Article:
We look at techniques for integrating a large variety of functions involving products, quotients, and compositions later in the text. Here we turn to one common use for antiderivatives that arises often in many applications: solving differential equations.
A
differential equation is an equation that relates an unknown function and one or more of its derivatives. The equation
$\frac{dy}{dx}=f\left(x\right)$
is a simple example of a differential equation. Solving this equation means finding a function
$y$ with a derivative
$f.$ Therefore, the solutions of
[link] are the antiderivatives of
$f.$ If
$F$ is one antiderivative of
$f,$ every function of the form
$y=F\left(x\right)+C$ is a solution of that differential equation. For example, the solutions of
$\frac{dy}{dx}=6{x}^{2}$
are given by
$y={\displaystyle \int 6{x}^{2}dx=2{x}^{3}+C}.$
Sometimes we are interested in determining whether a particular solution curve passes through a certain point
$\left({x}_{0},{y}_{0}\right)$ —that is,
$y\left({x}_{0}\right)={y}_{0}.$ The problem of finding a function
$y$ that satisfies a differential equation
$\frac{dy}{dx}=f\left(x\right)$
with the additional condition
$y\left({x}_{0}\right)={y}_{0}$
is an example of an
initial-value problem . The condition
$y\left({x}_{0}\right)={y}_{0}$ is known as an
initial condition . For example, looking for a function
$y$ that satisfies the differential equation
$\frac{dy}{dx}=6{x}^{2}$
and the initial condition
$y\left(1\right)=5$
is an example of an initial-value problem. Since the solutions of the differential equation are
$y=2{x}^{3}+C,$ to find a function
$y$ that also satisfies the initial condition, we need to find
$C$ such that
$y\left(1\right)=2{\left(1\right)}^{3}+C=5.$ From this equation, we see that
$C=3,$ and we conclude that
$y=2{x}^{3}+3$ is the solution of this initial-value problem as shown in the following graph.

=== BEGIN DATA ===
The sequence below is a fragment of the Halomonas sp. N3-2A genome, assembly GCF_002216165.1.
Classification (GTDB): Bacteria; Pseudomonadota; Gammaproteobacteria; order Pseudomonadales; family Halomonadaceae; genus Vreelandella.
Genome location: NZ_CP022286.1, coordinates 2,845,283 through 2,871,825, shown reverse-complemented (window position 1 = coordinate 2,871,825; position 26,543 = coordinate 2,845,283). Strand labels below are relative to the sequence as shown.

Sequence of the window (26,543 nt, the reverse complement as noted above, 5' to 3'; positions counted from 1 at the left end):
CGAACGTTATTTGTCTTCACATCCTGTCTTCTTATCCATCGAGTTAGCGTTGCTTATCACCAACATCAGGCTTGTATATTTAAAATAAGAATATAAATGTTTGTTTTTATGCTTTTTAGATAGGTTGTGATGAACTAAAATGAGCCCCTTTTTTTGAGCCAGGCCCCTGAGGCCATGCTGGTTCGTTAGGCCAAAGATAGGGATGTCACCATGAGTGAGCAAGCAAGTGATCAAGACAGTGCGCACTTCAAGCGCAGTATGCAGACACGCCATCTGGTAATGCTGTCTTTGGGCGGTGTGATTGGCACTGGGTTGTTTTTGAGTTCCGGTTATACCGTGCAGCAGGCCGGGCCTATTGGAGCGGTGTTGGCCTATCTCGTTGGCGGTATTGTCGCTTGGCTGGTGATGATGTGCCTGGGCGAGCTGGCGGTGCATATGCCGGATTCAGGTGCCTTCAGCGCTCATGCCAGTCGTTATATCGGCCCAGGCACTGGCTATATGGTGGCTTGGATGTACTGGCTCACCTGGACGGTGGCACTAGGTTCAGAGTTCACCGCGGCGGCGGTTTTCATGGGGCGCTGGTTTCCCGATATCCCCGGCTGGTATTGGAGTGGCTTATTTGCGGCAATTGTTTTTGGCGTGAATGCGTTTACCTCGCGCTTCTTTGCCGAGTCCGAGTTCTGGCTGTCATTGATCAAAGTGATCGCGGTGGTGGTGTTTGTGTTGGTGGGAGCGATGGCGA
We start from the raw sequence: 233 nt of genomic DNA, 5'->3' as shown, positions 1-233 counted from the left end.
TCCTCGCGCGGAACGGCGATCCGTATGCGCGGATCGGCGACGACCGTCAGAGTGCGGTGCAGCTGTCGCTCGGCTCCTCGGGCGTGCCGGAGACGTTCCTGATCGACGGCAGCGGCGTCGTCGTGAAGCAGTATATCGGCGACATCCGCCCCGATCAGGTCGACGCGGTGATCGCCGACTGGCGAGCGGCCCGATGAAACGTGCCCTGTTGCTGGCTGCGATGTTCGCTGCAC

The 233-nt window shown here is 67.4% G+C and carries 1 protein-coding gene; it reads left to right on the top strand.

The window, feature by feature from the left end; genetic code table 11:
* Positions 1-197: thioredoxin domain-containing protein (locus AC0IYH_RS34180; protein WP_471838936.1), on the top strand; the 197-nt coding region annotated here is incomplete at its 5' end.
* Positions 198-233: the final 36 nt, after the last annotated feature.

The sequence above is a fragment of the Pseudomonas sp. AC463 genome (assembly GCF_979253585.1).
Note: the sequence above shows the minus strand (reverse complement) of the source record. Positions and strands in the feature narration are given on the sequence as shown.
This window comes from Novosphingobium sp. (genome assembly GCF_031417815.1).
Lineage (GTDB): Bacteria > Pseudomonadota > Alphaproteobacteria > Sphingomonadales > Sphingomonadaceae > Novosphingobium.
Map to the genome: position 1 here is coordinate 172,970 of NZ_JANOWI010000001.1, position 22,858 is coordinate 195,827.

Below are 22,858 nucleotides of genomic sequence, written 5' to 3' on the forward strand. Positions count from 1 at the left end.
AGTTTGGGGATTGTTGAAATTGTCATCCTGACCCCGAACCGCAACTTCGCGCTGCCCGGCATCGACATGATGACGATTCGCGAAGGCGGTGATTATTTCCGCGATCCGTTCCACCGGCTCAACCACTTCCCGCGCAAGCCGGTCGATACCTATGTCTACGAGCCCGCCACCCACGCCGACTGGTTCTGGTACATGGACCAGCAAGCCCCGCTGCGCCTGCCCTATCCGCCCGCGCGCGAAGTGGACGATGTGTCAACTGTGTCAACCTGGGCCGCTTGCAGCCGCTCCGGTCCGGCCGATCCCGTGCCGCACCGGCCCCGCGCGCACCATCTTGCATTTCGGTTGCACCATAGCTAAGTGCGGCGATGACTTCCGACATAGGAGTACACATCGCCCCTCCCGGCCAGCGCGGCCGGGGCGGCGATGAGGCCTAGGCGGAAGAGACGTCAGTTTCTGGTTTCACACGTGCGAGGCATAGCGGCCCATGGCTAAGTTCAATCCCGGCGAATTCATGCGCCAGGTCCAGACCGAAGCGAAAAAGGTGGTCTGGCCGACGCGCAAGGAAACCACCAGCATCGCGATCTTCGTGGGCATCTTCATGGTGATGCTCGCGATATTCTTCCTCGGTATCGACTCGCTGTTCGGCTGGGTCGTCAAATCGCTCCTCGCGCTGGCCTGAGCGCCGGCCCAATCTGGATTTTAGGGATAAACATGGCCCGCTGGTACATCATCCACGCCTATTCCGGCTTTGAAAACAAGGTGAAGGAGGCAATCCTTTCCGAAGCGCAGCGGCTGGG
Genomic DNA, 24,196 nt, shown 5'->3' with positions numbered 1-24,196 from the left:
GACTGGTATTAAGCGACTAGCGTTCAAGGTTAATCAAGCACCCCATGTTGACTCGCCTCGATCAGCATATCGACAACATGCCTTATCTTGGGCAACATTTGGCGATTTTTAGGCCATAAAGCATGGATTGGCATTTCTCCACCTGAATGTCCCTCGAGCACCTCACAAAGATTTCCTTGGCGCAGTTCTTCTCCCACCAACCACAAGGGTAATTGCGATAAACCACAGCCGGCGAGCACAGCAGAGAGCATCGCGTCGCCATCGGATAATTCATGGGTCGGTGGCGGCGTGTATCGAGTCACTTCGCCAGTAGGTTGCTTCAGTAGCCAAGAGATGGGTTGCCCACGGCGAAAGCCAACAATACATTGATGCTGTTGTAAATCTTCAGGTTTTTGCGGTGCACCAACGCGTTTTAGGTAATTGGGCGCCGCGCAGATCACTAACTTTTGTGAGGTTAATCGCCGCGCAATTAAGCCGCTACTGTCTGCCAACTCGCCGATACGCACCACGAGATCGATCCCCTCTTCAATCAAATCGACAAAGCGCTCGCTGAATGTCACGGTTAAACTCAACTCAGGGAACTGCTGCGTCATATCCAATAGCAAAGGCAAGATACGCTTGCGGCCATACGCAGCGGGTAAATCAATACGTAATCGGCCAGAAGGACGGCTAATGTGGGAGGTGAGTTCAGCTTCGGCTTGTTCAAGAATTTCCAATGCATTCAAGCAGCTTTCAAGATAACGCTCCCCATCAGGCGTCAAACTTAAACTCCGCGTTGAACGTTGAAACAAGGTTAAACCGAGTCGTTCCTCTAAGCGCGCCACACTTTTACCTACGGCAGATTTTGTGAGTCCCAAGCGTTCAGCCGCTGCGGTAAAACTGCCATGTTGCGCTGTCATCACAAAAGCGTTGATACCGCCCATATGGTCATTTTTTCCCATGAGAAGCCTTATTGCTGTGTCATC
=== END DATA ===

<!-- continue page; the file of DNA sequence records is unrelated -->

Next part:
Next we need to look for a solution
$y$ that satisfies the initial condition. The initial condition
$y\left(0\right)=5$ means we need a constant
$C$ such that
$\text{\u2212}\text{cos}\phantom{\rule{0.1em}{0ex}}x+C=5.$ Therefore,
$C=5+\text{cos}\left(0\right)=6.$
The solution of the initial-value problem is
$y=\text{\u2212}\text{cos}\phantom{\rule{0.1em}{0ex}}x+6.$
Luke 17:21 nor will they say, See here or See there For indeed, the kingdom of God is within you.
You've never 'touched' anything. The e-energy field created by your body has pushed other electricfields. even our religions tell us we're the gods. We live in energies connecting us all. Doa/higgsfield
Scott
if you have any calculus questions many of us would be happy to help and you can always learn or even invent your own theories and proofs. math is the laws of logic and reality. its rules are permanent and absolute. you can absolutely learn calculus and through it better understand our existence.
Scott
ya doubtless
Bilal
help the integral of x^2/lnxdx
Levis
also find the value of "X" from the equation that follow
(x-1/x)^4 +4(x^2-1/x^2) -6=0
please guy help
Levis
Use integration by parts. Let u=lnx and dv=x2dx Then du=1xdx and v=13x3.
∫x2lnxdx=13x3lnx−∫(13x3⋅1x)dx
∫x2lnxdx=13x3lnx−∫13x2dx
∫x2lnxdx=13x3lnx−19x3+C
Bilal
itz 1/3 and 1/9
Bilal
now you can find the value of X from the above equation easily
Bilal
Pls i need more explanation on this calculus
usman
usman
from where do you need help?
Levis
thanks Bilal
Levis
integrate e^cosx
Uchenna
-sinx e^x
Leo
Do we ask only math question?
or ANY of the question?
bilal kumhar you are so biased
if you are an expert what are you doing here lol😎😎😂😂 we are here to learn
and beside there are many questions on this chat which you didn't attempt
we are helping each other stop being naive and arrogance
so give me the integral of x^x
Levis
Levis
I am sorry
Bilal
Bilal
it okay buddy
honestly i am pleasured to meet you
Levis
x^x ... no anti derivative for this function... but we can find definte integral numerically.
Bilal
thank you Bilal Kumhar
then how we may find definite integral let say x^x,3,5?
Levis
evaluate 5-×square divided by x+2
find x as limit approaches infinity
if your asking for derivative
dy/dz=x^2/2(lnx-1/2)
Levis
iam sorry
f(x)=x^x
it means the output(range ) depends to input(domain) value of x by the power of x
that is to say if x=2 then x^x would be 2^2=4
f(x) is the product of X to the power of X
its derivatives is found by using product rule
y=x^x
introduce ln each side we have
lny=lnx^x
=lny=xlnx
A maxima in a curve refers to the maximum point said curve. The maxima is a point where the gradient of the curve is equal to 0 (dy/dx = 0) and its second derivative value is a negative (d²y/dx² = -ve).
Leo we don't just do like that buddy!!!
use first principle
y+∆y=x+∆x
∆y=x+∆x-y
∆y=(x+∆x)^2+(x+∆x)-x^2+x
on solving it become
∆y=3∆x+∆x^2 as ∆x_>0 limit=3 if you do by calculator say plugging any value of x=0.000005 which approach 0 you get 3